Schreeder Pond is an icon of Chatfield Hollow State Park with a long sandy beach and fresh, clear waters. It's located in Killingworth, Connecticut, and in the summer season, there is a designated swimming area with a lifeguard. Around the lake, there are many picnicking areas and grills to enjoy a calm and relaxing day.
Chatfield Hollow is open from the second Saturday in April to the day after Columbus Day in October. During this time, you can visit from 8:00 a.m. to sunset. There is a weekend/holiday fee of $9 for residents and $15 for non-residents. On these days, the gate near the entrance booth is open for access to an upper parking lot. There are also some handicap parking spots next to the beach area. Regular visitors can purchase a season pass for unlimited vehicle access to Connecticut State Parks (with a few exceptions), which is valid for one vehicle and non-transferable. Residents should also check out the library’s museum pass program for additional discounts.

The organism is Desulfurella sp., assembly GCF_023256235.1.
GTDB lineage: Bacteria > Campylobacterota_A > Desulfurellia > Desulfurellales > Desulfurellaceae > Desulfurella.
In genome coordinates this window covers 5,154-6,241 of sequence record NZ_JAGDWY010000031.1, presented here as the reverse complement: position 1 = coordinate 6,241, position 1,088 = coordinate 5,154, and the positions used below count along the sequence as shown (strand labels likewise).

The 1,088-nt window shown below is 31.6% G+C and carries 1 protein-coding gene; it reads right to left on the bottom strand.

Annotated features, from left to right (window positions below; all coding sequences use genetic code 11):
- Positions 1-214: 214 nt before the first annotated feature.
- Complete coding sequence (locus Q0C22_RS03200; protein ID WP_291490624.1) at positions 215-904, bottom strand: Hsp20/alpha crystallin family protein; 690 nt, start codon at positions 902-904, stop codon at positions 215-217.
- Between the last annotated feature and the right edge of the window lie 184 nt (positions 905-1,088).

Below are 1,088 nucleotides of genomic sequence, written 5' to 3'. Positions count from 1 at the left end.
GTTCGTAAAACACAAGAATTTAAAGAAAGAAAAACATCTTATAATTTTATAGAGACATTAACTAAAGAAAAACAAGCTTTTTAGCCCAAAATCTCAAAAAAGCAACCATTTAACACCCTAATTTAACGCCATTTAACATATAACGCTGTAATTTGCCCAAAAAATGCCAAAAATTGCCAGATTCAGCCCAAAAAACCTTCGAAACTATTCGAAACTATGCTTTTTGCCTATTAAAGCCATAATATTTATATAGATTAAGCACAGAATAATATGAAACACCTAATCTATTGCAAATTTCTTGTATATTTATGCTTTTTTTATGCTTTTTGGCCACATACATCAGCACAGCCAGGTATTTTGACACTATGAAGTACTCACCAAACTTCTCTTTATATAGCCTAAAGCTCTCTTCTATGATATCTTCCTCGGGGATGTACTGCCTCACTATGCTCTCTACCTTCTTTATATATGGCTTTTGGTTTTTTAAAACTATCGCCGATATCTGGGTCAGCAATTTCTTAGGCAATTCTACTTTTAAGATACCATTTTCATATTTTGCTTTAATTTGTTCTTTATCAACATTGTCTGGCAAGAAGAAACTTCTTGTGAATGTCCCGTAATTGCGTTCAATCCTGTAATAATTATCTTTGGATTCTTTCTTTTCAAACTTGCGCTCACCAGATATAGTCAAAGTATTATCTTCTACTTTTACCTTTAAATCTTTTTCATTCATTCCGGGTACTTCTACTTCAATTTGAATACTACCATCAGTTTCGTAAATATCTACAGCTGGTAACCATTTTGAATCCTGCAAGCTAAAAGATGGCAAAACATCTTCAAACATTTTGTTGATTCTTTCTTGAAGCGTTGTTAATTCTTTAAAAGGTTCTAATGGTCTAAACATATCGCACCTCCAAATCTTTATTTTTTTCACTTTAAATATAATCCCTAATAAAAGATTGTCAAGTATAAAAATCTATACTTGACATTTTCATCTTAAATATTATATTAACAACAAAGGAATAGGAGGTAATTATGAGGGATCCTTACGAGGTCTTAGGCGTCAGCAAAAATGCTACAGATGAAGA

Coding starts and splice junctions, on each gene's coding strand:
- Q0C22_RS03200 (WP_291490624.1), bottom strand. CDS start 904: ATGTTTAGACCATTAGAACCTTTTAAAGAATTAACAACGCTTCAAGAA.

Schreeder Pond is fed by the Chatfield Hollow Brook at its northern end and it outflows at the southern end, eventually reaching the Long Island Sound. An earth and stone dam was built across the brook in 1934 by Civilian Conservation Corps (CCC) Company 171 and created this seven-acre lake. The CCC was part of a program set up by President F.D.R. to help relieve families and provide work following the Great Depression. These young men were between 18 and 25 years of age and were paid $30 per month, $25 of which was sent directly home to their families. Around the lake, you will also see numerous pine trees that they planted to create a dark green setting with a blanketed, soft, pine floor. They even constructed the Oak Lodge, seen across the water from the beach, which has a commemorative plaque outside of it on a rock with Roosevelt's name on it.
Chatfield Hollow State Park is a family-fun destination for learning and exploring. There are over 23 miles of trails and roads, metamorphic outcroppings, planted pine groves, bountiful fishing ponds, Indian caves, and a historic nature center. The Connecticut Department of Energy and Environmental Protection maintains a MAP of these trails with the location of the park's many features. When you’re not in the water, make sure to spend some time enjoying the beautiful grounds.